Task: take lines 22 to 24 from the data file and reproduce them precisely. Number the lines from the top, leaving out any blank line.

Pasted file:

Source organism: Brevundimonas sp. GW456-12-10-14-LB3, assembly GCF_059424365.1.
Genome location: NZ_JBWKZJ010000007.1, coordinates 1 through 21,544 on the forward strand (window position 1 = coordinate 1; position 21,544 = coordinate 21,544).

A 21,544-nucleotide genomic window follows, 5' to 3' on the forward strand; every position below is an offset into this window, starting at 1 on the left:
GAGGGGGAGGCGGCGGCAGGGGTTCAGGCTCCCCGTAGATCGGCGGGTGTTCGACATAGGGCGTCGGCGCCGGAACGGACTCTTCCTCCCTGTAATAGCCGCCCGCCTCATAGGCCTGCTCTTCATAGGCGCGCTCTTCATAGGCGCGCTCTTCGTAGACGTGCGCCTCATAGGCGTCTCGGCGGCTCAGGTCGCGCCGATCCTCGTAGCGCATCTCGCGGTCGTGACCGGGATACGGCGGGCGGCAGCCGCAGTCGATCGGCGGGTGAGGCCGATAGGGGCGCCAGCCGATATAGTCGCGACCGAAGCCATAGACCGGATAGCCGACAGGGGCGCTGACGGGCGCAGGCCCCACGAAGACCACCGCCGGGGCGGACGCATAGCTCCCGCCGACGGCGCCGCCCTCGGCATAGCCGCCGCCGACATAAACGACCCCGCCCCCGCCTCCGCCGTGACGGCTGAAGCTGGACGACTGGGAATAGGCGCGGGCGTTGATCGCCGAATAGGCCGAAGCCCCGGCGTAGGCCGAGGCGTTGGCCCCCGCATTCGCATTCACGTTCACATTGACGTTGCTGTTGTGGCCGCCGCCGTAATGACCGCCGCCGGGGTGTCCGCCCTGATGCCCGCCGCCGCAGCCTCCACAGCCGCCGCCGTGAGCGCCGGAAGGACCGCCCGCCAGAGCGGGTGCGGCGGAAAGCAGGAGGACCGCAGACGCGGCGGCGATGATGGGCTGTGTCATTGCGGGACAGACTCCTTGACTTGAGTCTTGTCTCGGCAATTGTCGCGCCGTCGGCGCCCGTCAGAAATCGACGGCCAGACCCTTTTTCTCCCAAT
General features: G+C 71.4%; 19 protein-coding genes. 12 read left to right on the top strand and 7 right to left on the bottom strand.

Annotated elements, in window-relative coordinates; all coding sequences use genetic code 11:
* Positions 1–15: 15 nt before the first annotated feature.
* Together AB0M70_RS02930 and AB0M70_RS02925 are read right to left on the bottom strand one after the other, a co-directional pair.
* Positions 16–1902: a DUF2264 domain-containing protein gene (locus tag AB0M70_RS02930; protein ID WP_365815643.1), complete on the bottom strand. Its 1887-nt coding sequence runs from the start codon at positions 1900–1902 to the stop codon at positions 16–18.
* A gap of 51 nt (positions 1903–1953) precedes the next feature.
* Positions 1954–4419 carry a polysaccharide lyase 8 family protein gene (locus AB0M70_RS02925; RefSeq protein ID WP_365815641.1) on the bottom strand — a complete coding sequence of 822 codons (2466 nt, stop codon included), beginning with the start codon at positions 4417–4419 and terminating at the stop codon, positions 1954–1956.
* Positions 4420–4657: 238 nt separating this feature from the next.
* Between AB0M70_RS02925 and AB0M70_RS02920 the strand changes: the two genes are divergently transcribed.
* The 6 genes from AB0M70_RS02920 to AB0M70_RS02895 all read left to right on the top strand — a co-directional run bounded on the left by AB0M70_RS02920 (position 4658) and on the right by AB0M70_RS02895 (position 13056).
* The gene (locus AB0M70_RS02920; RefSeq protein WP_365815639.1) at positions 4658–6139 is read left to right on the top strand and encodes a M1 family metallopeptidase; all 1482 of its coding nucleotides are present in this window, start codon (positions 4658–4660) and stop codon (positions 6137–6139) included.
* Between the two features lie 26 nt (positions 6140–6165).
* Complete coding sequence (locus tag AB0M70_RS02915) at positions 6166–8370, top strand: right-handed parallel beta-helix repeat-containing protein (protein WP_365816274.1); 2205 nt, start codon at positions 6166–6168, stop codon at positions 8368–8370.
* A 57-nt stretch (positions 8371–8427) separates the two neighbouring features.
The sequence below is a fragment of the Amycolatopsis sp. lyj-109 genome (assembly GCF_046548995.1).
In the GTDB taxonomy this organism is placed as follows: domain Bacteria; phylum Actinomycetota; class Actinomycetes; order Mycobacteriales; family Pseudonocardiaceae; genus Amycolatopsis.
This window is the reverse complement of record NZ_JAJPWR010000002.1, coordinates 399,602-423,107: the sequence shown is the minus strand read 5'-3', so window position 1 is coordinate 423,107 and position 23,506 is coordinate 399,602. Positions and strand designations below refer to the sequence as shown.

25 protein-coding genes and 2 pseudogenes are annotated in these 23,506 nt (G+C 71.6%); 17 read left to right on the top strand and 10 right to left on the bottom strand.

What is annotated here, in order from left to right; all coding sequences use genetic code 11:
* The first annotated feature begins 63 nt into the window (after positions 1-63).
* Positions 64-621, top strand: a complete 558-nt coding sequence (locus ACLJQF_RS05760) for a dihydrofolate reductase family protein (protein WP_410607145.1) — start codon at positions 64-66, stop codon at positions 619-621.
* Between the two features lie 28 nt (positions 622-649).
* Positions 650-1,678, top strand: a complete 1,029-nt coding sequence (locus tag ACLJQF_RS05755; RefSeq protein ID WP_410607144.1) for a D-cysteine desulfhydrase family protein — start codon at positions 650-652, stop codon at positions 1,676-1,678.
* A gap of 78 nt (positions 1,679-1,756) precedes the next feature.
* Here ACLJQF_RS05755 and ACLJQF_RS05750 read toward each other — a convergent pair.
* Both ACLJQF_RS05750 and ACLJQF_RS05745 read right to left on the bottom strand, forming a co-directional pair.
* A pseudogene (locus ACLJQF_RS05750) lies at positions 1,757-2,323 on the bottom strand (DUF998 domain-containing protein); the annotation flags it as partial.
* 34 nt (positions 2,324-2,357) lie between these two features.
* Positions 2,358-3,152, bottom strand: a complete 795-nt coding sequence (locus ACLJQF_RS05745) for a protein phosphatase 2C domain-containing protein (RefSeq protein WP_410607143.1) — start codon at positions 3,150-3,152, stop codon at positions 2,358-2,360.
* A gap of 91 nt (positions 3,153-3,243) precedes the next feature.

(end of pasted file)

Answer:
25 protein-coding genes and 2 pseudogenes are annotated in these 23,506 nt (G+C 71.6%); 17 read left to right on the top strand and 10 right to left on the bottom strand.

What is annotated here, in order from left to right; all coding sequences use genetic code 11:
* The first annotated feature begins 63 nt into the window (after positions 1-63).